The Spy Who Left Us Cold

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The Brits have stuck by us in Iraq, and they continue to supply a good portion of our Broadway theater. But that doesn't mean we have to thank them for everything. Take Democracy, the new Michael Frayn play about former West German Chancellor Willy Brandt that just opened on Broadway. The play won nearly unanimous critical raves in London, walked away with major awards and promised to provide Broadway with at least one prestige dramatic hit of the season. But Democracy is one British import that doesn't survive the crossing.

Frayn charts the rise and fall of Brandt — the left-leaning Chancellor who made the first major steps toward reconciliation with communist East Germany — through the eyes of Gunter Güillaume, a trusted aide who turned out to be an East German spy. "When people asked me what I was writing about," Frayn told the New York Times, "I would say, 'German politics in the 1970s,' and their eyes would glaze over." Cute, but the anecdote doesn't have the right punch line. Despite the efforts of this estimable playwright (Noises Off, Copenhagen), the audience's eyes glaze over too.

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Frayn's technique is a fluid mix of re-enactment and narration, docudrama and memory play. Most of the story is told by Güillaume, a Teutonic Sammy Glick who worked his way into Brandt's confidence — and passed along everything he saw and heard to his East German contact, who converses with him from a corner of the stage for much of the play. We witness Brandt's political successes, the infighting among his Cabinet, his knack for galvanizing crowds and his weakness for women. But it's all surprisingly dry and flatfooted as drama: too much tell and not enough show. "And on election night, who is it who brings the good news to Willy?" recounts Güillaume, as the scene shifts to a postelection party gathering. "May I be the first to offer my congratulations, Chief? They're saying 271 seats! They're saying a clear 46-seat majority." Essay question to follow.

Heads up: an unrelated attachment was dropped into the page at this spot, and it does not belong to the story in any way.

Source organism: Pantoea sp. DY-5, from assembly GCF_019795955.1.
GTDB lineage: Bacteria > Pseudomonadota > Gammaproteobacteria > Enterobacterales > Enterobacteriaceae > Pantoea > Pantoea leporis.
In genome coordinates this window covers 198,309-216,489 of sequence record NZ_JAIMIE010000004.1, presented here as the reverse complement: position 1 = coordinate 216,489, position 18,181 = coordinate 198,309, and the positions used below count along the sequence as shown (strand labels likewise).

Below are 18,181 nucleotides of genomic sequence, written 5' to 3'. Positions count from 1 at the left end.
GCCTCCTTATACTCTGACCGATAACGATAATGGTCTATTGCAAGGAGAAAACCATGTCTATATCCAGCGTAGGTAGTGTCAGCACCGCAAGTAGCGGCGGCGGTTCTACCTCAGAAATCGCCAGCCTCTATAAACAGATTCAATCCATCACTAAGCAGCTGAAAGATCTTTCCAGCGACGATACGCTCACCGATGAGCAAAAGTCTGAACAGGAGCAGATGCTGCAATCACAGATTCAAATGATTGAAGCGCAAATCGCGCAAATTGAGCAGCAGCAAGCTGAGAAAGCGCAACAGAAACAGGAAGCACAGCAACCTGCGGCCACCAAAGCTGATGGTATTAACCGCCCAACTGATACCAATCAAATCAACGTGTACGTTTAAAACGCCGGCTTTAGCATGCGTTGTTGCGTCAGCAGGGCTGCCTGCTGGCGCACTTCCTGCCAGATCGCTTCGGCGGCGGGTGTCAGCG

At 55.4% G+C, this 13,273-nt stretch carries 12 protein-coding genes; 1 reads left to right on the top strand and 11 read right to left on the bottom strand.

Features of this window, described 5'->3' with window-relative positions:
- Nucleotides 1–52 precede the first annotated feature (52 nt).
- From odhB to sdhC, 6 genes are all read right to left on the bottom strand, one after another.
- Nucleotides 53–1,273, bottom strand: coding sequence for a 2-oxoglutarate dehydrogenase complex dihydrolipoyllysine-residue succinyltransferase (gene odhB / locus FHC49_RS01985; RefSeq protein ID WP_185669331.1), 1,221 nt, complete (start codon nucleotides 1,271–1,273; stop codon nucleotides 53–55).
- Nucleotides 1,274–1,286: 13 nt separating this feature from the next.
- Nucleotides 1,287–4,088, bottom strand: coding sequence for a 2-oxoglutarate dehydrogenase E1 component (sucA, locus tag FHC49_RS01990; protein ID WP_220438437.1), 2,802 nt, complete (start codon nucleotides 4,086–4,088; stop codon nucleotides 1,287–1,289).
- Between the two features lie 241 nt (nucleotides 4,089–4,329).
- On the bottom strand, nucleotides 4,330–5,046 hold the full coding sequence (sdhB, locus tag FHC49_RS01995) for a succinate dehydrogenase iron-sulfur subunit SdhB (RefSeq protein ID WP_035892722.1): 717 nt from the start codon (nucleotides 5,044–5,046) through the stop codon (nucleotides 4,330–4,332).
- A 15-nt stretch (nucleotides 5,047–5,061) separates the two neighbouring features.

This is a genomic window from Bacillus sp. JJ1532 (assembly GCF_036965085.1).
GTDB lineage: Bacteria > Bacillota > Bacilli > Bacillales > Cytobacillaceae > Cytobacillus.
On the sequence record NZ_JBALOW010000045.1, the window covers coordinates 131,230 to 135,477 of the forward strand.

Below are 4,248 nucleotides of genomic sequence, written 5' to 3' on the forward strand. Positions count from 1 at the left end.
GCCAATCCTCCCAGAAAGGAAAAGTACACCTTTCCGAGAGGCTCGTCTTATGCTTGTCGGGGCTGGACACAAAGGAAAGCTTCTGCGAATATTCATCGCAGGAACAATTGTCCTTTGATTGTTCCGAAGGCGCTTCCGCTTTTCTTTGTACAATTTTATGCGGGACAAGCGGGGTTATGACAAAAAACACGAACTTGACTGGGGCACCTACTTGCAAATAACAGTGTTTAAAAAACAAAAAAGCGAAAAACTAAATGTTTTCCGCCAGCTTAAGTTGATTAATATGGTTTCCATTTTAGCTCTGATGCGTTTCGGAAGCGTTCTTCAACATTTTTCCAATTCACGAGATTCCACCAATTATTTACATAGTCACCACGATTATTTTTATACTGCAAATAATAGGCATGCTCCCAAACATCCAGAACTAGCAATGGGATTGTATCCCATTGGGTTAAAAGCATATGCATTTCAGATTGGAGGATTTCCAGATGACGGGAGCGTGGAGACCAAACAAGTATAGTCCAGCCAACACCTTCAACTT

Part of the problem may be the American cast, headed by the stolid, uncharismatic James Naughton as Brandt and by Richard Thomas, too transparently fake and obsequious as Güillaume. But Frayn hasn't done his part to turn this political drama into an involving personal one. We never understand why Brandt, who scorns Güillaume at the outset, is won over by him, and thus we don't fully register the human tragedy of his betrayal. Even that treachery seems kind of piddly. Maybe the cold war is already too distant for us to appreciate why Güillaume's spying was so damaging to West Germany, but Frayn does little to clue us in.

Democracy seems especially pallid in a year when political drama has had a bracing revival. Plays like Guantanamo: 'Honor Bound to Defend Freedom'--another British import, about the treatment of detainees at the U.S. naval base in Cuba — have built compelling drama out of real-life interviews and transcripts, while such anti-Bush works as Sam Shepard's new The God of Hell, a caustic parable about a nefarious government agent terrorizing a Wisconsin farm couple, give off the sparks of real political anger. By comparison, the polite, political-science-class dramatics of Democracy seem as outmoded as the Berlin Wall.